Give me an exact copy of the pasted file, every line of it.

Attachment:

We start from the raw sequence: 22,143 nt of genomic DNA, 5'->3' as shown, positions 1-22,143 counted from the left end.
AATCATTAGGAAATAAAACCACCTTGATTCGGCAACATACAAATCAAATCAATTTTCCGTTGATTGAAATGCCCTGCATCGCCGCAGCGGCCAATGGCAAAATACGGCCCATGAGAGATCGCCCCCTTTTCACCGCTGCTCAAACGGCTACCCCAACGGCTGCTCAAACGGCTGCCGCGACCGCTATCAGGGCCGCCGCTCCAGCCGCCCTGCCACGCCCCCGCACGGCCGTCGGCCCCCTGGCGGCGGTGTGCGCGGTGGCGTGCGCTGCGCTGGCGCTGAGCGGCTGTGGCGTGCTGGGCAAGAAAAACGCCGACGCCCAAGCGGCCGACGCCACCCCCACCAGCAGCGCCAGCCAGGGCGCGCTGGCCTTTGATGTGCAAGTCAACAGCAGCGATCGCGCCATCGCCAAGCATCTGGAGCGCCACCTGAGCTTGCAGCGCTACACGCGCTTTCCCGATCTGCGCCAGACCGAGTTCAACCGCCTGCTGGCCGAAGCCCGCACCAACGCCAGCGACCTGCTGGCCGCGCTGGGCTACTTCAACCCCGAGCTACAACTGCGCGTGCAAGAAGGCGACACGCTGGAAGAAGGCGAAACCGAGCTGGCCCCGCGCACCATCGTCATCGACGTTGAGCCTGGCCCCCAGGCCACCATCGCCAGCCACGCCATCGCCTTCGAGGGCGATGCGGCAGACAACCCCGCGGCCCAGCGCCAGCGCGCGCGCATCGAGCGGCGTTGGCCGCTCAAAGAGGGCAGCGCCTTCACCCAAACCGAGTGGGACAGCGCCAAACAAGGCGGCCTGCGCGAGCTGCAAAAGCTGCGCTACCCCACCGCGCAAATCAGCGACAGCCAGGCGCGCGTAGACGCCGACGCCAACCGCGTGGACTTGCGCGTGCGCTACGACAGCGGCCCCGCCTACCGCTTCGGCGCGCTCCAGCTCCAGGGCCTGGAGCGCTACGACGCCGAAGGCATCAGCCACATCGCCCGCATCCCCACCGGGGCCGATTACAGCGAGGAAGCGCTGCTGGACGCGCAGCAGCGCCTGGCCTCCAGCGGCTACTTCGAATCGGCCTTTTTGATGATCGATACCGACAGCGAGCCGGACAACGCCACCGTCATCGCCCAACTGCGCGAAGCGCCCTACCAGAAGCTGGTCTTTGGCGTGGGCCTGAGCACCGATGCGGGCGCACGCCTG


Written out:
We start from the raw sequence: 22,143 nt of genomic DNA, 5'->3' as shown, positions 1-22,143 counted from the left end.
AATCATTAGGAAATAAAACCACCTTGATTCGGCAACATACAAATCAAATCAATTTTCCGTTGATTGAAATGCCCTGCATCGCCGCAGCGGCCAATGGCAAAATACGGCCCATGAGAGATCGCCCCCTTTTCACCGCTGCTCAAACGGCTACCCCAACGGCTGCTCAAACGGCTGCCGCGACCGCTATCAGGGCCGCCGCTCCAGCCGCCCTGCCACGCCCCCGCACGGCCGTCGGCCCCCTGGCGGCGGTGTGCGCGGTGGCGTGCGCTGCGCTGGCGCTGAGCGGCTGTGGCGTGCTGGGCAAGAAAAACGCCGACGCCCAAGCGGCCGACGCCACCCCCACCAGCAGCGCCAGCCAGGGCGCGCTGGCCTTTGATGTGCAAGTCAACAGCAGCGATCGCGCCATCGCCAAGCATCTGGAGCGCCACCTGAGCTTGCAGCGCTACACGCGCTTTCCCGATCTGCGCCAGACCGAGTTCAACCGCCTGCTGGCCGAAGCCCGCACCAACGCCAGCGACCTGCTGGCCGCGCTGGGCTACTTCAACCCCGAGCTACAACTGCGCGTGCAAGAAGGCGACACGCTGGAAGAAGGCGAAACCGAGCTGGCCCCGCGCACCATCGTCATCGACGTTGAGCCTGGCCCCCAGGCCACCATCGCCAGCCACGCCATCGCCTTCGAGGGCGATGCGGCAGACAACCCCGCGGCCCAGCGCCAGCGCGCGCGCATCGAGCGGCGTTGGCCGCTCAAAGAGGGCAGCGCCTTCACCCAAACCGAGTGGGACAGCGCCAAACAAGGCGGCCTGCGCGAGCTGCAAAAGCTGCGCTACCCCACCGCGCAAATCAGCGACAGCCAGGCGCGCGTAGACGCCGACGCCAACCGCGTGGACTTGCGCGTGCGCTACGACAGCGGCCCCGCCTACCGCTTCGGCGCGCTCCAGCTCCAGGGCCTGGAGCGCTACGACGCCGAAGGCATCAGCCACATCGCCCGCATCCCCACCGGGGCCGATTACAGCGAGGAAGCGCTGCTGGACGCGCAGCAGCGCCTGGCCTCCAGCGGCTACTTCGAATCGGCCTTTTTGATGATCGATACCGACAGCGAGCCGGACAACGCCACCGTCATCGCCCAACTGCGCGAAGCGCCCTACCAGAAGCTGGTCTTTGGCGTGGGCCTGAGCACCGATGCGGGCGCACGCCTG